“Lastly, I’d like to pull out that tree,” he said as he pointed to a large established tree. The boy grabbed the trunk and pulled with all his might for several minutes, but it wouldn’t budge. “It’s impossible,” the boy replied. “So it is with bad habits,” the scholar replied. “When they are young, it’s easy to pull them out, but once they take hold, it’s very difficult to uproot them.”

Here the way I see it: Don’t wait for bad habits to grow into a big problem. Drop them while you can still manage them, or they will take control of you.

Learning to Listen: The Hard Way

ThinkstockPhotos-517989376

In the 70s, Italian aid worker Ernesto Serelli learned to listen to clients the hard way. His amusing tale of how he “helped” a village in Africa grow tomatoes, only to see the harvest consumed in a single night by the local hippos, is a powerful and popular TED talk. While you won’t want to miss this dynamic speaker, some key takeaways are outlined below:

Hippos and Tomatoes 

Italian aid worker Ernesto Serelli tells the tale of one of his first experiences working in famine-plagued Africa in the 1970s. Bustling with good intentions and plenty of energy, he and his team arrived in the village they were to help and promptly began planting familiar varieties of vegetables in the fertile soil.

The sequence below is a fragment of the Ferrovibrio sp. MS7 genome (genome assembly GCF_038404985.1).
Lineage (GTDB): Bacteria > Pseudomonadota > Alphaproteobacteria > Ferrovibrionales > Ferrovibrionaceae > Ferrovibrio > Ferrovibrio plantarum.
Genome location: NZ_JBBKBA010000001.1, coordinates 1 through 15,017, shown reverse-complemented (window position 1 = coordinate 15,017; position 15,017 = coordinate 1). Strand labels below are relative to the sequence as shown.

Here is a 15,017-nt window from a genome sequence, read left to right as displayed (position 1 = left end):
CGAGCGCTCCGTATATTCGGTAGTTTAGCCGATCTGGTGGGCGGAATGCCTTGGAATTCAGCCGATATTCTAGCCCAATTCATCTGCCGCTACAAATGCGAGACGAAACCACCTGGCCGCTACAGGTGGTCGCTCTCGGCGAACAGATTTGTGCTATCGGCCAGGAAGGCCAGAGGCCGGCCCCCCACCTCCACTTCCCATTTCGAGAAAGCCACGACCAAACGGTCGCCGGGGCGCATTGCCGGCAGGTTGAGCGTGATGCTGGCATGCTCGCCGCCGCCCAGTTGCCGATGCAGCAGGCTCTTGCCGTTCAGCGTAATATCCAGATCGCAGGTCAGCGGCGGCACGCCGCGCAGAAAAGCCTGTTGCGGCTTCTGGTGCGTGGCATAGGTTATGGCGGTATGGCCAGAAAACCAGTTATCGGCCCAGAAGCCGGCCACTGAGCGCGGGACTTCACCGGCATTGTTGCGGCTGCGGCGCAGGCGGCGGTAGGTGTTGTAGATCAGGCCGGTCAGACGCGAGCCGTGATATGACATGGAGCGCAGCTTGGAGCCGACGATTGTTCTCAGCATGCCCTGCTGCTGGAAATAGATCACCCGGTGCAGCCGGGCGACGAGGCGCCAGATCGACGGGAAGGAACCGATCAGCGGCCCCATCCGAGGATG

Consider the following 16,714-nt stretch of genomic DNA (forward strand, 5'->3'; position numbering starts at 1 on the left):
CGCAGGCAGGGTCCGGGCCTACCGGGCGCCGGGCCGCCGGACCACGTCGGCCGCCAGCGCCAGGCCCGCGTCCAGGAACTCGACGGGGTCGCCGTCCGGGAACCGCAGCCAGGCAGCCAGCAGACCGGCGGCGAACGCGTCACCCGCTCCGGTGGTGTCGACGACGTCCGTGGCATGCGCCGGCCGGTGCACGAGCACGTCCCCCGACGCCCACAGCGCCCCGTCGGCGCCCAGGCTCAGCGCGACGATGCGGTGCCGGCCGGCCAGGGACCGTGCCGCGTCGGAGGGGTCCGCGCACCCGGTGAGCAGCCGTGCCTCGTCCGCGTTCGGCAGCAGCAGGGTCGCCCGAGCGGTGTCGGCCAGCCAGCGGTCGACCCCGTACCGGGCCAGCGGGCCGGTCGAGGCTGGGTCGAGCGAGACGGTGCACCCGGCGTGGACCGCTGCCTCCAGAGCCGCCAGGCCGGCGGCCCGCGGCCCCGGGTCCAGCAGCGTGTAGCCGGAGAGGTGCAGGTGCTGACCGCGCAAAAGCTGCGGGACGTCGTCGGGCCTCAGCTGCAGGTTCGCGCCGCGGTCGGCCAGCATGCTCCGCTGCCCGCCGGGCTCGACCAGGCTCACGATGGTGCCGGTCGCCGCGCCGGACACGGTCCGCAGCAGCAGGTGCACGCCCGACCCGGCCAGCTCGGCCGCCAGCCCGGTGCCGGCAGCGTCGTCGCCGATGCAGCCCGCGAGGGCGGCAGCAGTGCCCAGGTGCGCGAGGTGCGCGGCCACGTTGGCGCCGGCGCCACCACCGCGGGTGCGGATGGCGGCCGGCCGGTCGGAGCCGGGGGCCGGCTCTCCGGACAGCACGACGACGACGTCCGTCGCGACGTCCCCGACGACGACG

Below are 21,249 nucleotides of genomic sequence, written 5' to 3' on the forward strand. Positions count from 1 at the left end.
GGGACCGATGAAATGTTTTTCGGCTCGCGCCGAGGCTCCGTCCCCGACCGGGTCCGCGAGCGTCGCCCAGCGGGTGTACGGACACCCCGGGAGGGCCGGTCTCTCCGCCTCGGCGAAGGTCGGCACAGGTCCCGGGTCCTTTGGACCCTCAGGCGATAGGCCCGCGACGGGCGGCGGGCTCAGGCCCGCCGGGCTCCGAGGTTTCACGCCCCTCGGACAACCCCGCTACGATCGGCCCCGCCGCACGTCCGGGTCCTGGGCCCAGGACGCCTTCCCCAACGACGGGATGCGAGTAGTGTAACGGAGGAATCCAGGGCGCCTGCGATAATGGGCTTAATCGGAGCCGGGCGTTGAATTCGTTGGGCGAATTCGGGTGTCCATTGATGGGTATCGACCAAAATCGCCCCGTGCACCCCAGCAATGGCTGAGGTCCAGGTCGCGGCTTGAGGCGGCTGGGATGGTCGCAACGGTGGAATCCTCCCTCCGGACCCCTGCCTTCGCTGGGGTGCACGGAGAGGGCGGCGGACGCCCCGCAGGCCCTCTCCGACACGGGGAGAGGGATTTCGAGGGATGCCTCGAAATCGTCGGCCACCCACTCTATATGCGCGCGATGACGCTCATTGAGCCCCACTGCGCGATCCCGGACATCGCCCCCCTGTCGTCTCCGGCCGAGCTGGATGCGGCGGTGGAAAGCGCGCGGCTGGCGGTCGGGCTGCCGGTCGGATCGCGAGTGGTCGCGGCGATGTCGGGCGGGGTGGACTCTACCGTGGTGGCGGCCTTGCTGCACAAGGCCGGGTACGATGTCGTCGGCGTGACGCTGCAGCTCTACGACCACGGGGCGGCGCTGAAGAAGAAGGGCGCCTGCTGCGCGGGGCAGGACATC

The local residents watched the process and despite efforts to engage and teach, did not take the aid workers agriculture lessons seriously or commit to growing. As the plants blossomed and bore amazing fruit, the workers celebrated the harvest and looked forward to showing the native people how much agriculture could do for them.

The night before the harvest, a herd of hippos swept ashore and ate every plant that had been so lovingly cultivated. The locals then revealed to the aid team that hippos had always eaten the crops planted in the verdant, riverside soil. When asked why they had not given the aid team this information weeks before, the answer was “No one asked us.”

By rushing ahead and putting a plan in motion that they thought would solve the villager’s problem instead of asking questions and discovering what had been tried in the past, the well-meaning aid workers totally missed the point. They also wasted weeks of time and plenty of resources that could have been dedicated elsewhere.

The Power of Listening

You may not be helping a hungry village in Africa, but the lesson of asking your prospect or clients the right questions to truly meet their needs applies to every interaction you have.  Learning to listen is an important component for anyone in business. Fail to ask the right questions, and you could face a disaster.

Take the time to remember the hippos and tomatoes next time you speak with a new client about their needs, and make sure you take the time to ask the right questions before you charge ahead.

This TED Talk is an enduring favorite and an excellent reminder of why we need to stop and listen to what our clients are saying and why we need to take the time to understand what they’ve tried and what they need.